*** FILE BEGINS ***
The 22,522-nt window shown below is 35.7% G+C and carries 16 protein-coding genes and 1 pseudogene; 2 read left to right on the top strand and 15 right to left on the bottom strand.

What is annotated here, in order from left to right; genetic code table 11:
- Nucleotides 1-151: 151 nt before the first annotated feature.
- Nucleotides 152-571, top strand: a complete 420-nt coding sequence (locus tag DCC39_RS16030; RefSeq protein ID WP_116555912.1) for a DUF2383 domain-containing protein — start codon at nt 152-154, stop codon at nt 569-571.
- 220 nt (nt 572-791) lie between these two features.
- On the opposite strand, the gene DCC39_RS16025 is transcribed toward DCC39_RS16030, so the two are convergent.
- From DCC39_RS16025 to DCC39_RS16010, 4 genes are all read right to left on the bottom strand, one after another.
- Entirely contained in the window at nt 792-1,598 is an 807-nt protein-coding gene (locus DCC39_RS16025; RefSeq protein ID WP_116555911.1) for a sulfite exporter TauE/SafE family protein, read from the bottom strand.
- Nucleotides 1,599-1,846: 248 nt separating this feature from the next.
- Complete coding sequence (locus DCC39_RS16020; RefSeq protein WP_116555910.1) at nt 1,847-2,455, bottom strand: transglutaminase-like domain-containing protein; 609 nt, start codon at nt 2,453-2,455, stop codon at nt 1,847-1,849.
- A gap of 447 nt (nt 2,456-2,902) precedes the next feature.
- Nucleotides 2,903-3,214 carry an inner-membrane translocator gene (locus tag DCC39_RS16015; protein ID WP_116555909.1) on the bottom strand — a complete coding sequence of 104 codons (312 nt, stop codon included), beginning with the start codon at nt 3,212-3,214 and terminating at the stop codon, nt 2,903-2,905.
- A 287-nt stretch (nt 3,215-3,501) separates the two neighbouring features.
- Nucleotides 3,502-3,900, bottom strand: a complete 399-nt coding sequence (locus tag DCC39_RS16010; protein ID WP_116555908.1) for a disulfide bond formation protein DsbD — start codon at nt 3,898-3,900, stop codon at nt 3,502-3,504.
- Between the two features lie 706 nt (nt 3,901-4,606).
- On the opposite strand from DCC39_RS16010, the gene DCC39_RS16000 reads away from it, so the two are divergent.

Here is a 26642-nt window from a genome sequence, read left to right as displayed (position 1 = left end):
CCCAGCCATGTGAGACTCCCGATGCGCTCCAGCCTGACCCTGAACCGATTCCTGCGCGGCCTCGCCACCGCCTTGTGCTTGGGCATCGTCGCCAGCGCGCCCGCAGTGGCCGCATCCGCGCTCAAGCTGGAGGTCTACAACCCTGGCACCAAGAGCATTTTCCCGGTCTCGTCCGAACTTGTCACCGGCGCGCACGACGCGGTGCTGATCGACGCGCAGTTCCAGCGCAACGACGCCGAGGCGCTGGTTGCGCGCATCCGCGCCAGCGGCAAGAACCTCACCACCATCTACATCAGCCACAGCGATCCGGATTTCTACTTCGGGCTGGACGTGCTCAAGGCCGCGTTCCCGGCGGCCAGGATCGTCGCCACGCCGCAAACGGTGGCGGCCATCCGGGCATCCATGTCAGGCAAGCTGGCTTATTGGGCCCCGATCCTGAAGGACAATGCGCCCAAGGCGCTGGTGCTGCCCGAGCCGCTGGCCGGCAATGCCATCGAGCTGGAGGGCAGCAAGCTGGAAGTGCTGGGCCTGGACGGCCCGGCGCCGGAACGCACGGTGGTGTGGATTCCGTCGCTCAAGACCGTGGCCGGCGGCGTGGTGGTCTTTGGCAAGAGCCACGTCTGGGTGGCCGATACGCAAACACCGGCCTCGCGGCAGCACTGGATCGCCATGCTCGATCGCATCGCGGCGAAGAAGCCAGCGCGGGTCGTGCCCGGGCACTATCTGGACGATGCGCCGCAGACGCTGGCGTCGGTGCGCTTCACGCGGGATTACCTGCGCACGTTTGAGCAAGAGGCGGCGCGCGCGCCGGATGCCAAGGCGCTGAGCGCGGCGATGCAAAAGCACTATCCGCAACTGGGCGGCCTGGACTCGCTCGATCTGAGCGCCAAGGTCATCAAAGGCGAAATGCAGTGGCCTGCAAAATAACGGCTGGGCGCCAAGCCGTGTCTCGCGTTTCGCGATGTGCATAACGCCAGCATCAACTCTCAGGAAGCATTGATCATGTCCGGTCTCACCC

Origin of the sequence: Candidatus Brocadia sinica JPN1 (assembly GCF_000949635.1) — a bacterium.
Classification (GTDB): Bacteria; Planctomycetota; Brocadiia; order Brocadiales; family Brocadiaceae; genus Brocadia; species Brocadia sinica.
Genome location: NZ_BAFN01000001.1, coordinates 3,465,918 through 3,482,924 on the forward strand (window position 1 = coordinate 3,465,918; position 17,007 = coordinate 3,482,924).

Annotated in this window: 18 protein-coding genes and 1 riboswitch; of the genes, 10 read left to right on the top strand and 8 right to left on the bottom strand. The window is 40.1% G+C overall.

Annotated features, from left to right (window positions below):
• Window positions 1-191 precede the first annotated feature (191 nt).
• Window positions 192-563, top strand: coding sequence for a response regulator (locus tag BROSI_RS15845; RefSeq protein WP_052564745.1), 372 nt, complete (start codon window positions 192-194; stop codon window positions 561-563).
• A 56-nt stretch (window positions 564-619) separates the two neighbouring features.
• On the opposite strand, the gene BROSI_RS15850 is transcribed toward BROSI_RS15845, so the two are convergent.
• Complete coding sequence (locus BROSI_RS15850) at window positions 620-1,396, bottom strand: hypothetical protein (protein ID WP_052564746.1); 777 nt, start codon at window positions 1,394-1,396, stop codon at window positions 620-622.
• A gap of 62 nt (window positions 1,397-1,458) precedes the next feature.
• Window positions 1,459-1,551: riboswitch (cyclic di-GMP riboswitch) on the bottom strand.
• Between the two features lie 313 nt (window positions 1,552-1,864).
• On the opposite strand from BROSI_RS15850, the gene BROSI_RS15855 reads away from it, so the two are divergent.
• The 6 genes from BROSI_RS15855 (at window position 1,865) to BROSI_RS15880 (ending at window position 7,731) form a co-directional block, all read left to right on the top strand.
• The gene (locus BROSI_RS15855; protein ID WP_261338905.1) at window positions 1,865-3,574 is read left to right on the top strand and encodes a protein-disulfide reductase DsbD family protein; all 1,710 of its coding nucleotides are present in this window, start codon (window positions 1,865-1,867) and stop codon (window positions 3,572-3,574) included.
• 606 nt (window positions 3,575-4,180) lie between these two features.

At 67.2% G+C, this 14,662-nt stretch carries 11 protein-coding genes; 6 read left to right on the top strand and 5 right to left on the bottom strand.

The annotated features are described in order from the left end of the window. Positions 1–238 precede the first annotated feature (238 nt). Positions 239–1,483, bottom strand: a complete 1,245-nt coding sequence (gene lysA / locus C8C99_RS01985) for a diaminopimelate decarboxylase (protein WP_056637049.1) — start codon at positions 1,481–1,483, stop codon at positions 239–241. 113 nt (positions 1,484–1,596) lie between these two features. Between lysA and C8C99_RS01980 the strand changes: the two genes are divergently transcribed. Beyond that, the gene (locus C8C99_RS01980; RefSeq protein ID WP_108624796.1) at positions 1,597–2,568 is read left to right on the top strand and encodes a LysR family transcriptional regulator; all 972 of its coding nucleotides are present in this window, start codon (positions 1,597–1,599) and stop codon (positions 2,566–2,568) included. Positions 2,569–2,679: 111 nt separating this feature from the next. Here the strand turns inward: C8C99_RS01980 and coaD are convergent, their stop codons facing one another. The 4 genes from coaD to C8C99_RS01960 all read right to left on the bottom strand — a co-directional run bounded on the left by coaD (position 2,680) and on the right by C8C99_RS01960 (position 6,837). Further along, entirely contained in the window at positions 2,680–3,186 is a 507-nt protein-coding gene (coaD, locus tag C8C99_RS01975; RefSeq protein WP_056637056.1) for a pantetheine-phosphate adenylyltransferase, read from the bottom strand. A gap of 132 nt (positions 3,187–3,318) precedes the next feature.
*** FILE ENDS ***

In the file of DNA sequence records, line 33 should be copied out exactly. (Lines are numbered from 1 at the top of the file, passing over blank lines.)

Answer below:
• The 6 genes from BROSI_RS15855 (at window position 1,865) to BROSI_RS15880 (ending at window position 7,731) form a co-directional block, all read left to right on the top strand.